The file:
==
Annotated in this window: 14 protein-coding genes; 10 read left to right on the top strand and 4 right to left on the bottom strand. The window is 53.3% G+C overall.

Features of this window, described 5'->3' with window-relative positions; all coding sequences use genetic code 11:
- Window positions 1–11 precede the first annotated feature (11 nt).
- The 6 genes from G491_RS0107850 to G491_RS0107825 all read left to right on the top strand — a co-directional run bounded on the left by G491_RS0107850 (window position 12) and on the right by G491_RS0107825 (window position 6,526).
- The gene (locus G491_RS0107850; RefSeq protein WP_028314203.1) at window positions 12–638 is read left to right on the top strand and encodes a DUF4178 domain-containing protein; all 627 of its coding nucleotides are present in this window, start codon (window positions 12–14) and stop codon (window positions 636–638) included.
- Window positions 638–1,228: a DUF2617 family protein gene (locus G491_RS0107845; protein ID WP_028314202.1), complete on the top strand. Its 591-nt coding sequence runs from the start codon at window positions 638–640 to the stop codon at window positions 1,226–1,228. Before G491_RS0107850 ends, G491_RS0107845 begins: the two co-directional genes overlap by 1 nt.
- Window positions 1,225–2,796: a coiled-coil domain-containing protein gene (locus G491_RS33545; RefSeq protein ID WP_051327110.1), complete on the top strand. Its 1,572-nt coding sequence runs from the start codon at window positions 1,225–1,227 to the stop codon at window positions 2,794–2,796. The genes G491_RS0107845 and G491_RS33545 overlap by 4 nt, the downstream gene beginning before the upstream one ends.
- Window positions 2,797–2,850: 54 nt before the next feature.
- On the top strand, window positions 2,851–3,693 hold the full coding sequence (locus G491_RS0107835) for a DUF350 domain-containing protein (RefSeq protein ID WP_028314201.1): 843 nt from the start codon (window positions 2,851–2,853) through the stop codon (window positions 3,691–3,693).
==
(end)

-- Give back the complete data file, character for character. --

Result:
Annotated in this window: 14 protein-coding genes; 10 read left to right on the top strand and 4 right to left on the bottom strand. The window is 53.3% G+C overall.

Features of this window, described 5'->3' with window-relative positions; all coding sequences use genetic code 11:
- Window positions 1–11 precede the first annotated feature (11 nt).
- The 6 genes from G491_RS0107850 to G491_RS0107825 all read left to right on the top strand — a co-directional run bounded on the left by G491_RS0107850 (window position 12) and on the right by G491_RS0107825 (window position 6,526).
- The gene (locus G491_RS0107850; RefSeq protein WP_028314203.1) at window positions 12–638 is read left to right on the top strand and encodes a DUF4178 domain-containing protein; all 627 of its coding nucleotides are present in this window, start codon (window positions 12–14) and stop codon (window positions 636–638) included.
- Window positions 638–1,228: a DUF2617 family protein gene (locus G491_RS0107845; protein ID WP_028314202.1), complete on the top strand. Its 591-nt coding sequence runs from the start codon at window positions 638–640 to the stop codon at window positions 1,226–1,228. Before G491_RS0107850 ends, G491_RS0107845 begins: the two co-directional genes overlap by 1 nt.
- Window positions 1,225–2,796: a coiled-coil domain-containing protein gene (locus G491_RS33545; RefSeq protein ID WP_051327110.1), complete on the top strand. Its 1,572-nt coding sequence runs from the start codon at window positions 1,225–1,227 to the stop codon at window positions 2,794–2,796. The genes G491_RS0107845 and G491_RS33545 overlap by 4 nt, the downstream gene beginning before the upstream one ends.
- Window positions 2,797–2,850: 54 nt before the next feature.
- On the top strand, window positions 2,851–3,693 hold the full coding sequence (locus G491_RS0107835) for a DUF350 domain-containing protein (RefSeq protein ID WP_028314201.1): 843 nt from the start codon (window positions 2,851–2,853) through the stop codon (window positions 3,691–3,693).